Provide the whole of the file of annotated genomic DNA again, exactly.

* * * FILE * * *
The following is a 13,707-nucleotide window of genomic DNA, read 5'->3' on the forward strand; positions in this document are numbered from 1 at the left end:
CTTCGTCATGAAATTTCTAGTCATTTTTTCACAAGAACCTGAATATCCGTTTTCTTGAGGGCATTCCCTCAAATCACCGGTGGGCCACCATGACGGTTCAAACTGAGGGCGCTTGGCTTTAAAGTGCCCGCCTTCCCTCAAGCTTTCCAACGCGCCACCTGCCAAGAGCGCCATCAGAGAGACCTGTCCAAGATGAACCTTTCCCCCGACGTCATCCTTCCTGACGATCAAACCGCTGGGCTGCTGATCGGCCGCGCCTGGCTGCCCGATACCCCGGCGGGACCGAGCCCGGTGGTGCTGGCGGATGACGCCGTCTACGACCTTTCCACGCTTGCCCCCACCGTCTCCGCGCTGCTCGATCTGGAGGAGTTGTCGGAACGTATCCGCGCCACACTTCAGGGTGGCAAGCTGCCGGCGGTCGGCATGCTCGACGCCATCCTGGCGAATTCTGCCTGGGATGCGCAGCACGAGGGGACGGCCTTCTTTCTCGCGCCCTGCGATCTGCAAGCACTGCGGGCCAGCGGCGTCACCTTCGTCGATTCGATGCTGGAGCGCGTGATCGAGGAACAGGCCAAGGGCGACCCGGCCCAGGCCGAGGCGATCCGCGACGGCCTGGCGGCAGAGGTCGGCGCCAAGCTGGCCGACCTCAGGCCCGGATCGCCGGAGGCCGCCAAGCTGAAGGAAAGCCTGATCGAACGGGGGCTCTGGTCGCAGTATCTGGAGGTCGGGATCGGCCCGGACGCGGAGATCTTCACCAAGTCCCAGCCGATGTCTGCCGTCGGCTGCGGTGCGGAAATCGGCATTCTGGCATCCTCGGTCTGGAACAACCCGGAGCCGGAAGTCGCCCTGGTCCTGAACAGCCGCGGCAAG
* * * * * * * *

The following is a 13,707-nucleotide window of genomic DNA, read 5'->3' on the forward strand; positions in this document are numbered from 1 at the left end:
CTTCGTCATGAAATTTCTAGTCATTTTTTCACAAGAACCTGAATATCCGTTTTCTTGAGGGCATTCCCTCAAATCACCGGTGGGCCACCATGACGGTTCAAACTGAGGGCGCTTGGCTTTAAAGTGCCCGCCTTCCCTCAAGCTTTCCAACGCGCCACCTGCCAAGAGCGCCATCAGAGAGACCTGTCCAAGATGAACCTTTCCCCCGACGTCATCCTTCCTGACGATCAAACCGCTGGGCTGCTGATCGGCCGCGCCTGGCTGCCCGATACCCCGGCGGGACCGAGCCCGGTGGTGCTGGCGGATGACGCCGTCTACGACCTTTCCACGCTTGCCCCCACCGTCTCCGCGCTGCTCGATCTGGAGGAGTTGTCGGAACGTATCCGCGCCACACTTCAGGGTGGCAAGCTGCCGGCGGTCGGCATGCTCGACGCCATCCTGGCGAATTCTGCCTGGGATGCGCAGCACGAGGGGACGGCCTTCTTTCTCGCGCCCTGCGATCTGCAAGCACTGCGGGCCAGCGGCGTCACCTTCGTCGATTCGATGCTGGAGCGCGTGATCGAGGAACAGGCCAAGGGCGACCCGGCCCAGGCCGAGGCGATCCGCGACGGCCTGGCGGCAGAGGTCGGCGCCAAGCTGGCCGACCTCAGGCCCGGATCGCCGGAGGCCGCCAAGCTGAAGGAAAGCCTGATCGAACGGGGGCTCTGGTCGCAGTATCTGGAGGTCGGGATCGGCCCGGACGCGGAGATCTTCACCAAGTCCCAGCCGATGTCTGCCGTCGGCTGCGGTGCGGAAATCGGCATTCTGGCATCCTCGGTCTGGAACAACCCGGAGCCGGAAGTCGCCCTGGTCCTGAACAGCCGCGGCAAG